Thanks to Greig Canning for supplying the missing names and awards from in Tuesday’s picture from the 2004 Northern Meeting at Inverness rerun above.
Names and prizes are (standing l – r): James Beaumont (‘B’ S&R), Alastair Dunn (Silver Medal), Ian K MacDonald (‘A’ H&J), Richard Hawke (‘A’ MSR), Simon McKerral (2nd ‘A’ MSR), P/M Michael Gray (Dress & Deportment?), and Donald MacPhee (2nd Gold Medal). Seated from the left we see Faye Henderson (U-15 March), Billy Stewart (2nd U-15 March), James MacKenzie (1st U-18 MSR & Jnr. Piob.), Ewen Henderson (2nd Jnr. Piob.) , Fraser Maitland (3rd U-18 MSR) and Ross McCrindle (‘B’ March).
The fine set of pictures of trophy winners from this year’s Worlds and printed in this month’s Pipe Band Magazine are available in high resolution for anyone who is interested in a hard copy print of their big day. A high resolution digital copy of your chosen image is perfect for printing and for framing. Your digital copy will be emailed as soon as possible thereafter. What you get is the picture file NOT a hard copy print. Simply save the picture file to a USB drive and take it to your nearest photographic print centre or order your print online from a company which has a hard copy print service.
The draws for Saturday’s Captain John MacLellan Memorial contest are published below though on first look there appear to be some discrepancies. For example Faye Henderson is listed for the B MSR but not the A Piob though she won this contest a year ago. Perhaps the organisers could forward any corrections/ updates. The contest is held at the Army School of Piping, Redford Barracks, Edinburgh, from 9am. Refreshments and good piping available all day.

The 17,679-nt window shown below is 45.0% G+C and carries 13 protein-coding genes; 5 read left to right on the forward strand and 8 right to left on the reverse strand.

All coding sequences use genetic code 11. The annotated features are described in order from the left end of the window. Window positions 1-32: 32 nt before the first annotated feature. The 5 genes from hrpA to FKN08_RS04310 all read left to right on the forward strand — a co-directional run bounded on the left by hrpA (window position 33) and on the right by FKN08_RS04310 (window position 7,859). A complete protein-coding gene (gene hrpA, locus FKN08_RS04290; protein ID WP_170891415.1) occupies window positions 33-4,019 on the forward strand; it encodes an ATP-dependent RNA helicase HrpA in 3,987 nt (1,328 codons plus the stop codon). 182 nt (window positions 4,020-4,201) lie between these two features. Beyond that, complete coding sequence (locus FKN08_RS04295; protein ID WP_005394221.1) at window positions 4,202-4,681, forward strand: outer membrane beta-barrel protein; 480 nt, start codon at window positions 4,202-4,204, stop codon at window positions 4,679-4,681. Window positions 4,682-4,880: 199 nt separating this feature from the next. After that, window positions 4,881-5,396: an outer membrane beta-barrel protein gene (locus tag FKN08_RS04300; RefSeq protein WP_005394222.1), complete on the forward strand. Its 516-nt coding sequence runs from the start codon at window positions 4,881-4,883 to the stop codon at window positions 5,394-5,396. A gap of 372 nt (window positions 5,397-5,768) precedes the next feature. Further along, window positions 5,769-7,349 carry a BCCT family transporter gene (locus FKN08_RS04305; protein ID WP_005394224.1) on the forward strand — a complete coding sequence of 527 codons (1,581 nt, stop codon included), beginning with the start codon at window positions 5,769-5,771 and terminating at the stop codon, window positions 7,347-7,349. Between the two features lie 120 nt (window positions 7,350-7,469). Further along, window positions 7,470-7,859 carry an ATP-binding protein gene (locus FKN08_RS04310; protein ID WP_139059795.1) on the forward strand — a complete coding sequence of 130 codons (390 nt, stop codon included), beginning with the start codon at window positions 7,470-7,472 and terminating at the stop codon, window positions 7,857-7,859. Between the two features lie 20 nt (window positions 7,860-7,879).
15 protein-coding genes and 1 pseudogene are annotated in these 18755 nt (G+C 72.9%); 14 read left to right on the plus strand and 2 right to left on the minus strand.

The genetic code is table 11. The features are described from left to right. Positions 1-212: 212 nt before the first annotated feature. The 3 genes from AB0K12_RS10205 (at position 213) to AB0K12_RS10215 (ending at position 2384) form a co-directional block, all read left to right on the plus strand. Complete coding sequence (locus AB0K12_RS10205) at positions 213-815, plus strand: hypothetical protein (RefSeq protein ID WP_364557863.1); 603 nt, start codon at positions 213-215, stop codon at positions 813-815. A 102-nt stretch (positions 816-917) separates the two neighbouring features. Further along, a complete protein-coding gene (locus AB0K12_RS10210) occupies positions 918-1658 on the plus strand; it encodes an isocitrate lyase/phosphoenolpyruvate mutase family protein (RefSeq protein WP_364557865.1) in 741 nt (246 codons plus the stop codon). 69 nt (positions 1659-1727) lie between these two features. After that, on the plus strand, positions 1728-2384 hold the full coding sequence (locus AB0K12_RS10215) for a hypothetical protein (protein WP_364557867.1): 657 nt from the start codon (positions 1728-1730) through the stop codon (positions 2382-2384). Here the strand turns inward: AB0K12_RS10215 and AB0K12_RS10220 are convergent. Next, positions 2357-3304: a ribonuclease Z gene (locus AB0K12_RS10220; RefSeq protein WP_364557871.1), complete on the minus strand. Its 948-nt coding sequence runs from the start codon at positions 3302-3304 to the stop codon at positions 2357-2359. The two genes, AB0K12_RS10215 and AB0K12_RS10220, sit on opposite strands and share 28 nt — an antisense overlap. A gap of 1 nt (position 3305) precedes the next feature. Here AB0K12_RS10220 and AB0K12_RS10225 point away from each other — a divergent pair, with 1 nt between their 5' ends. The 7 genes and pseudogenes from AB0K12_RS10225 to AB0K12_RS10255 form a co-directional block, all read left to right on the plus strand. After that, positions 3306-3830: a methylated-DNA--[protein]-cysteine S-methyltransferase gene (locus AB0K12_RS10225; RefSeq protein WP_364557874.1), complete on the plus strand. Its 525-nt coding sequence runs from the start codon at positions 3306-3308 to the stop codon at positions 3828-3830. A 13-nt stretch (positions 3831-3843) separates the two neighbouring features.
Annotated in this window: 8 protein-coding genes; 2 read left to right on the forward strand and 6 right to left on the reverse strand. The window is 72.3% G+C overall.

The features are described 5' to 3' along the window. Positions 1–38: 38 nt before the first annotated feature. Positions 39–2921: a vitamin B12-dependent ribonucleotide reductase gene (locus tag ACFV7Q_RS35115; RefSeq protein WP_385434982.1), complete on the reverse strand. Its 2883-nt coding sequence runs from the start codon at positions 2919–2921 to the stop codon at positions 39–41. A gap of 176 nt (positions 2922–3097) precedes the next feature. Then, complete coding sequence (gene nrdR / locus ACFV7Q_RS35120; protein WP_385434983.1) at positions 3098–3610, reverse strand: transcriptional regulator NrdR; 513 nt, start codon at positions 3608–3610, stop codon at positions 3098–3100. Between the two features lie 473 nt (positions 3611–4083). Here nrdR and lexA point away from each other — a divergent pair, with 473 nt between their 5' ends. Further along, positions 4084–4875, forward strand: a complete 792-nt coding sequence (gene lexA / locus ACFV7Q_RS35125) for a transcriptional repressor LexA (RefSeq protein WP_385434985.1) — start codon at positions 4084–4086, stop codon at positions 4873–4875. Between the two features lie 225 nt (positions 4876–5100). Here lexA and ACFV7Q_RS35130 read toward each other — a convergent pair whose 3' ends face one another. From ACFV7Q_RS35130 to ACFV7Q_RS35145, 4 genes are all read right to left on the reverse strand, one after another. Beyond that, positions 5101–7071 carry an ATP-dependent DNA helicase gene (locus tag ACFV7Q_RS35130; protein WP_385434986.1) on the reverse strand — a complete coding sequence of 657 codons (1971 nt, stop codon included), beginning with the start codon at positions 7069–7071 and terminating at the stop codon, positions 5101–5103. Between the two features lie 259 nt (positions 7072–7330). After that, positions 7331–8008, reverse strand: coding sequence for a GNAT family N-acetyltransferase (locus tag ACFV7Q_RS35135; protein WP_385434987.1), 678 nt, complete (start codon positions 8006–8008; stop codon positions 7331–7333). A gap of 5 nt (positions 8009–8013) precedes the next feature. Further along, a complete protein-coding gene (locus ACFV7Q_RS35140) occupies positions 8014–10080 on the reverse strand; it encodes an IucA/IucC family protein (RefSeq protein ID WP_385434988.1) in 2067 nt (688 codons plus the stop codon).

Former President of the Scottish Piping Society of the Witwatersrand, Alan Munro, has sent this tribute to the late society secretary and adjudicator Tom Knobel: ‘We came into contact with one another in the mid-1980s, when we worked together at the ‘good old’ Gold Fields of South Africa head office. As a qualified lawyer, the part of Tom’s job, which really suited him was that which required him to get out of the office to persuade land owners, usually farmers, to allow us to explore their land for possible ore deposits and if successful gain the right to mine those.
In terms of the applicable Roman Dutch common law, which prevailed in those days, the landowners also owned the rights to any minerals which lay on or below the surface of their land. However, these rights could be separated and sold or bequeathed to other parties. This was before all mineral rights were nationalised.
To gain the right to explore any piece of land one might have to reach an agreement with the owner regarding access to his land and preferably an option over the mineral rights, from whoever then owned them, rather than an outright purchase agreement. This was therefore a complicated business rendered all the trickier if the owners thought the ‘verdomde Engelse’ were trying to cheat them out of a bonanza which they could realise for themselves. It was thus up to Tom and his colleagues to gain their confidence and trust as honest brokers.